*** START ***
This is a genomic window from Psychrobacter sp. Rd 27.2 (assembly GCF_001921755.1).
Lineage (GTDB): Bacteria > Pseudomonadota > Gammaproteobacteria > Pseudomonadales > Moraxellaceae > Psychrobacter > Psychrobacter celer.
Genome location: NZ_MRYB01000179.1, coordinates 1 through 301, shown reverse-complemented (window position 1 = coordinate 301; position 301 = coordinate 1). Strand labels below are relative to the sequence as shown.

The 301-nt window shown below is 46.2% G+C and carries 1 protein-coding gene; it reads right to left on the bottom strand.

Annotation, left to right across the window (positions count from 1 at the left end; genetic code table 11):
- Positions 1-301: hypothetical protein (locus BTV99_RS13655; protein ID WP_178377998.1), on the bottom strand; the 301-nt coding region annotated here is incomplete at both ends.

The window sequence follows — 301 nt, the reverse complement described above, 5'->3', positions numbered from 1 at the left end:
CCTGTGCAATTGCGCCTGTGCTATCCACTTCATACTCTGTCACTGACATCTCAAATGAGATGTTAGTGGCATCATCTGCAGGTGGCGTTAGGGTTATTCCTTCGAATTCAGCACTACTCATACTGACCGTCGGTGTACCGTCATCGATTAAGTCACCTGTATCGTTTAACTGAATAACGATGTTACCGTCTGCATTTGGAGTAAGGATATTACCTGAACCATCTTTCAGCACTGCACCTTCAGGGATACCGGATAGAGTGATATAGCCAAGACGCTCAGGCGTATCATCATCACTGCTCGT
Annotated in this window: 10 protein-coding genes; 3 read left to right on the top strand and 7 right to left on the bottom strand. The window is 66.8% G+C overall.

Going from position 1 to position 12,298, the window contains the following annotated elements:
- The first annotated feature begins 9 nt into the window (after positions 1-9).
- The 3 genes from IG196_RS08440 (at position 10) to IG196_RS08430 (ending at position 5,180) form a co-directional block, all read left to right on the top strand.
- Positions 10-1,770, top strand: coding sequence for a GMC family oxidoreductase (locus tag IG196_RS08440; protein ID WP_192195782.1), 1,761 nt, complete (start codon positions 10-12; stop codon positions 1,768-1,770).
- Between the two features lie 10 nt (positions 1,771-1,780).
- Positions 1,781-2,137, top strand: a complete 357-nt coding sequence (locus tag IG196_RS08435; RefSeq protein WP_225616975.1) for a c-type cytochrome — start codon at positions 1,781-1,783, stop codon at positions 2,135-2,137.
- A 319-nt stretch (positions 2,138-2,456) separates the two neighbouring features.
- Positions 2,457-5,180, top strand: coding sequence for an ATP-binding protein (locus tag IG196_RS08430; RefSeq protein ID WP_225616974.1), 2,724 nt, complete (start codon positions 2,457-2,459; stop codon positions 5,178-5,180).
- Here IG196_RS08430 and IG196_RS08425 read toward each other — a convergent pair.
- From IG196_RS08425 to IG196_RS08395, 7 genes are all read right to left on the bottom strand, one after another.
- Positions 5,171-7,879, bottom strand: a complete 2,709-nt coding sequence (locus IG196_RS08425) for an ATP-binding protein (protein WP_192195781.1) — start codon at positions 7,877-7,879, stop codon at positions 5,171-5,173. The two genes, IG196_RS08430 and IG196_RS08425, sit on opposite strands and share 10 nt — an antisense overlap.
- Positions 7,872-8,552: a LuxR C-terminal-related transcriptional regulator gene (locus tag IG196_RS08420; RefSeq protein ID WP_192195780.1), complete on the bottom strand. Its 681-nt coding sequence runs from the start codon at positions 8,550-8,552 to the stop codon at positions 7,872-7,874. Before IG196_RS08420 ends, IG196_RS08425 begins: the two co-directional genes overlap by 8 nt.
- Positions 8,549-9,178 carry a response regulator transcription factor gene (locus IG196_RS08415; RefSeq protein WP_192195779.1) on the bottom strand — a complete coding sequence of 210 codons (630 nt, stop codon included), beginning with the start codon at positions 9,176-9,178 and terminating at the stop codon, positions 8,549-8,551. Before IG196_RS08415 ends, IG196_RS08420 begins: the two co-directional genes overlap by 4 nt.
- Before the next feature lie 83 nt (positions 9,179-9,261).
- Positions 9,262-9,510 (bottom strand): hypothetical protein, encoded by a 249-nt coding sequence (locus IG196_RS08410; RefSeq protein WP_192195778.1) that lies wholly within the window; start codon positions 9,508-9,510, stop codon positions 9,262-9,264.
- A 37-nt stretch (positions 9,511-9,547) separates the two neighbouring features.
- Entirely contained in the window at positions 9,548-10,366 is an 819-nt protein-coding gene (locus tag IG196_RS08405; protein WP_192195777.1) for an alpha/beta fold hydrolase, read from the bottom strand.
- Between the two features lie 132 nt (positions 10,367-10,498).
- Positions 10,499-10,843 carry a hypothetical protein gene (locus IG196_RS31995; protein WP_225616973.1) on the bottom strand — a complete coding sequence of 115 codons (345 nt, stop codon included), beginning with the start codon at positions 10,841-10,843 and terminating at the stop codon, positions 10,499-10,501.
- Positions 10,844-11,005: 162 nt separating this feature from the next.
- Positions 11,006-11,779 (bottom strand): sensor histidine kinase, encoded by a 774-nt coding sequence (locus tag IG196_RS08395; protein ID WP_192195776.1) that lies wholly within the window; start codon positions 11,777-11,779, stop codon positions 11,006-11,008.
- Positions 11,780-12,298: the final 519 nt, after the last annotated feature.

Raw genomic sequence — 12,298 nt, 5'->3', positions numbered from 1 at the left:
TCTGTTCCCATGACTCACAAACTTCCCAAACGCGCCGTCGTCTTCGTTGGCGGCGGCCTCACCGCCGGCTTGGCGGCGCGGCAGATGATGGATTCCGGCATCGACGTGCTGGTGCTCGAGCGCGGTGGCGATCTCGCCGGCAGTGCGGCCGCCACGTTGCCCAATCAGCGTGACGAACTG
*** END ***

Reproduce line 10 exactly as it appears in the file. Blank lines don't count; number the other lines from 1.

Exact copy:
Going from position 1 to position 12,298, the window contains the following annotated elements: